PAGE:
Skin Rupture Explodes Myth That Safety Is Under Control
Up on the top of the fuselage, tiny hairline cracks were creeping between the rivets; suddenly, the cracks connected and a 5-foot section blew open with the sound of a thunderclap as air in the fuselage rushed out. The emergency oxygen masks dropped down to the startled and frightened passengers.
The manner in which the cracks suddenly connected together, growing a quarter-inch or more in fractions of a second, is known in engineering parlance as the “fast fracture” phenomenon. It has been seen before, notably in an Aloha Airlines B737 in 1988, when cracks, observed outside the fuselage by passengers while boarding, connected and caused complete loss of structural integrity. The walls and roof of a section of fuselage ripped off. Stewardess Clarabelle Lansing, serving passengers at the time, was sucked out of the airplane. Her body was never found.
In the case of Southwest Airlines flight 812 on 1 April 2011, while the flight attendants were taking drink orders, the fuselage of the 15-year old B737-300 ripped open at a lap joint where fuselage panels are held together by three rows of rivets. Fortunately, no one was ejected from the airplane. Emergency oxygen masks dropped from their overhead compartments and the pilot began a rapid descent from 34,000 feet to a lower altitude where the ambient air is dense enough to sustain life. The 118 people aboard scrambled to don the masks. One passenger said, “People were dropping” (fainting). At the cruising altitude of 34,000 feet, the so-called “time of useful consciousness” is on the order of 10-20 seconds, so one does not have much time to fiddle with the unfamiliar oxygen mask.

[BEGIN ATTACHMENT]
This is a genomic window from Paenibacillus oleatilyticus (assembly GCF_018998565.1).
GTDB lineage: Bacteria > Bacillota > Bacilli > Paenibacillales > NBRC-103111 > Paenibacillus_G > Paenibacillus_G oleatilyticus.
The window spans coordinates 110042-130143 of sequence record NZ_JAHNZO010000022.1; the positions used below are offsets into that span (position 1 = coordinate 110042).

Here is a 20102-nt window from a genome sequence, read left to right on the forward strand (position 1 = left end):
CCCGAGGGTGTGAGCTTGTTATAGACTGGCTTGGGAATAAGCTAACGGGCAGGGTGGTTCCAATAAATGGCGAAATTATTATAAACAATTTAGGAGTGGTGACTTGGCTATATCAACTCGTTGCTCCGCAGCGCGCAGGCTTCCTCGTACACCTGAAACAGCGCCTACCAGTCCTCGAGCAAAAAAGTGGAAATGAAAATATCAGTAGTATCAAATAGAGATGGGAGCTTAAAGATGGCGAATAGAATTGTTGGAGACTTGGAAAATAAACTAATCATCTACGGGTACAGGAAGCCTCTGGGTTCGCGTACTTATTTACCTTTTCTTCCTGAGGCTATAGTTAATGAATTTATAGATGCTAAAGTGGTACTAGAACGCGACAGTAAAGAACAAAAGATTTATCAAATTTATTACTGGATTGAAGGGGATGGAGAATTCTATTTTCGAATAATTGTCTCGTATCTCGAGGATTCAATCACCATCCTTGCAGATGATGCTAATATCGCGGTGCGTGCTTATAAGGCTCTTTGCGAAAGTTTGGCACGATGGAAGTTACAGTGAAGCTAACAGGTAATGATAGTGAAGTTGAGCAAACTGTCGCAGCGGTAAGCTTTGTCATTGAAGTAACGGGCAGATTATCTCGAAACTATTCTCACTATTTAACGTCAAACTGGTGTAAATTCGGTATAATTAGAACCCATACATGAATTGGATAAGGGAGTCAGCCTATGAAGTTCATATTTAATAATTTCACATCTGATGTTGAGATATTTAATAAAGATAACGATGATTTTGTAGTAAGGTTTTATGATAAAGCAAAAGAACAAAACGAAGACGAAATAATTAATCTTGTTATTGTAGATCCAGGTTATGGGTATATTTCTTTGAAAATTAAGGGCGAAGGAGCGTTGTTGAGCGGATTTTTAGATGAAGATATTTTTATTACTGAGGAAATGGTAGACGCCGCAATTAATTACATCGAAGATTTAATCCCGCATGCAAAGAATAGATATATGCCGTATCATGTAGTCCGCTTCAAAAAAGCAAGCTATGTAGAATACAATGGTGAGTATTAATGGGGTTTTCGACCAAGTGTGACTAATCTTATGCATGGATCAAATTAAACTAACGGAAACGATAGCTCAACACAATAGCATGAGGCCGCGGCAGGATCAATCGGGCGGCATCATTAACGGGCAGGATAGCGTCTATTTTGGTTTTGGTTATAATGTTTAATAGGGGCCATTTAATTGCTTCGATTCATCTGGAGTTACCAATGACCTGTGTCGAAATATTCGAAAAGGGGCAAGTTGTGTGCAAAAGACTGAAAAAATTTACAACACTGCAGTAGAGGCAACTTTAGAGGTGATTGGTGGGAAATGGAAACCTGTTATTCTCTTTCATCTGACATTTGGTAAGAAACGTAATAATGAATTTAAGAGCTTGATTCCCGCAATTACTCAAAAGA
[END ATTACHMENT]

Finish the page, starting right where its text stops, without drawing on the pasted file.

It is not known if the emergency oxygen had been de-activated in the lavatories, or if anyone was in the lavatory at the time pressurization was lost. The airlines had until 4 April 2011 to remove or exhaust the lavatory oxygen canisters. (See Aviation Safety Journal, “ ‘Huge Favor’ to Airlines Ordering Emergency Oxygen Removed From Lavatories”)
The airplane made an emergency landing at Yuma, AZ, and passengers clapped and cheered when the captain emerged from the cockpit.
The Aloha accident set in motion the Federal Aviation Administration’s (FAA) supplementary structural inspection program (SSIP) for older jets. They were to be inspected for signs of fuselage skin cracking and patched up. Jet transports that had accumulated 75% of their design life were subject to the SSIP requirements, which meant more than 75,000 flights. This particular Southwest jet was well short of that threshold, which would have required about 20 years of hard airline service.
The SSIP clearly did not work – and did not apply – to Southwest Airlines flight 812. Investigators with the National Transportation Safety Board (NTSB) pored over the plane, using various eddy-current and other instruments to chart the extent of cracking.
Robert Sumwalt, NTSB Member on scene, said there was evidence of extensive cracking in the area of the rupture. A 9-foot section of the fuselage, covering the area of the rupture, was removed from the airplane on 3 April 2011 and sent to NTSB headquarters for detailed analysis. The rupture occurred in a different area than on the Aloha B737 but involved the same joint design: three rows of rivets, each row about ¾ inch from the next, and the rivets along each row about the same distance of ¾-inch apart from one another. As in the case of the Aloha B737, the failure began in the lowest row of rivets, where the stresses are highest. In this case, crack stopper straps halted the failure at the rib-stringer intersection.
NTSB investigators also conducted inspections of other portions of the lap joint along the fuselage and found evidence of additional cracks.